Victor Davis Hanson wrote a piece in Pajamas Media articulating extremely well what drives the Tea Party movement. Here are a few excerpts:
There is a growing sense that government is what I would call a new sort of Versailles — a vast cadre of royal state and federal workers that apparently assumes immunity from the laws of economics that affect everyone else.
There is another Tea Party theme that those who play by the rules are being had, from both the top and bottom. The Wall Street bailouts and financial help to the big banks smelled of cronyism, made worse by the notion that liberal “reformers” like Obama got more from Big Money than did the usual insider Republican aristocrats.
For some reason, our elite classes either cannot or will not explain openly and without artifice why it is that innately wealthy countries like Mexico or those in the Arab world or in Africa cannot adequately feed, educate, house, and employ their own citizens. Instead, we are to assume that some sort of ubiquitous oppression exists that that makes us wealthy, and others thousands of miles away poor, and requires apologies rather than exegesis. (Don’t dare suggest that the age-old causes of wealth and poverty still apply everywhere: either one ensures the rule of law, private property, an open economy, a free press, independent judiciary, constitutional protections, and religious tolerance, and allows science to evolve free from government and religious interference, or one does not and stays impoverished).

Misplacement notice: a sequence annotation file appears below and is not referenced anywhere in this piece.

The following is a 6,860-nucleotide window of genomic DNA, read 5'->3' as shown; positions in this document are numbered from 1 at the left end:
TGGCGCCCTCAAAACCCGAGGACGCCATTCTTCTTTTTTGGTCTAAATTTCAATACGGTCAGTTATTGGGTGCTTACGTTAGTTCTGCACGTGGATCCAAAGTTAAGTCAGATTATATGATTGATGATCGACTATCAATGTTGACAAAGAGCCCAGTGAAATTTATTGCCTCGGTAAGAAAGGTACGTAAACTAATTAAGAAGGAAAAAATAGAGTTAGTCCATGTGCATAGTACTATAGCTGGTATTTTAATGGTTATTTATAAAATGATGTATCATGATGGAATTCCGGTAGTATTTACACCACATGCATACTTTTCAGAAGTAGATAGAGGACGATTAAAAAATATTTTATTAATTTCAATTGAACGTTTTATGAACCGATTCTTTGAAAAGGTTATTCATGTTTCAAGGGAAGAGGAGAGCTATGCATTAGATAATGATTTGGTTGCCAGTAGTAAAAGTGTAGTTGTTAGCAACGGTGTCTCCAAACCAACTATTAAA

After 18 months, the people feel they have been had — in the way that a blow-dried mansion living, philandering John Edwards is hardly an advocate for the “other America,” or a green-scheming, instant multi-millionaire Al Gore is hardly a disinterested advocate for welcoming reasonable debate about a sustainable planet. Prophets fall harder, especially when “we are the ones we’ve been waiting for” prove to be a reflective of the Chicago way, the snooty ineptness of the Harvard lounge, and the shrill leftism of SEIU.
Rangel, Dodd, Geithner, the Blago mess, the lobbyists, the earmarks, and the political bribes to pass health care together have convinced half the electorate in just a few months that Obama is not merely not a reformer, but perhaps the most ethically compromised president since Bill Clinton or Richard Nixon.
Read the entire piece here.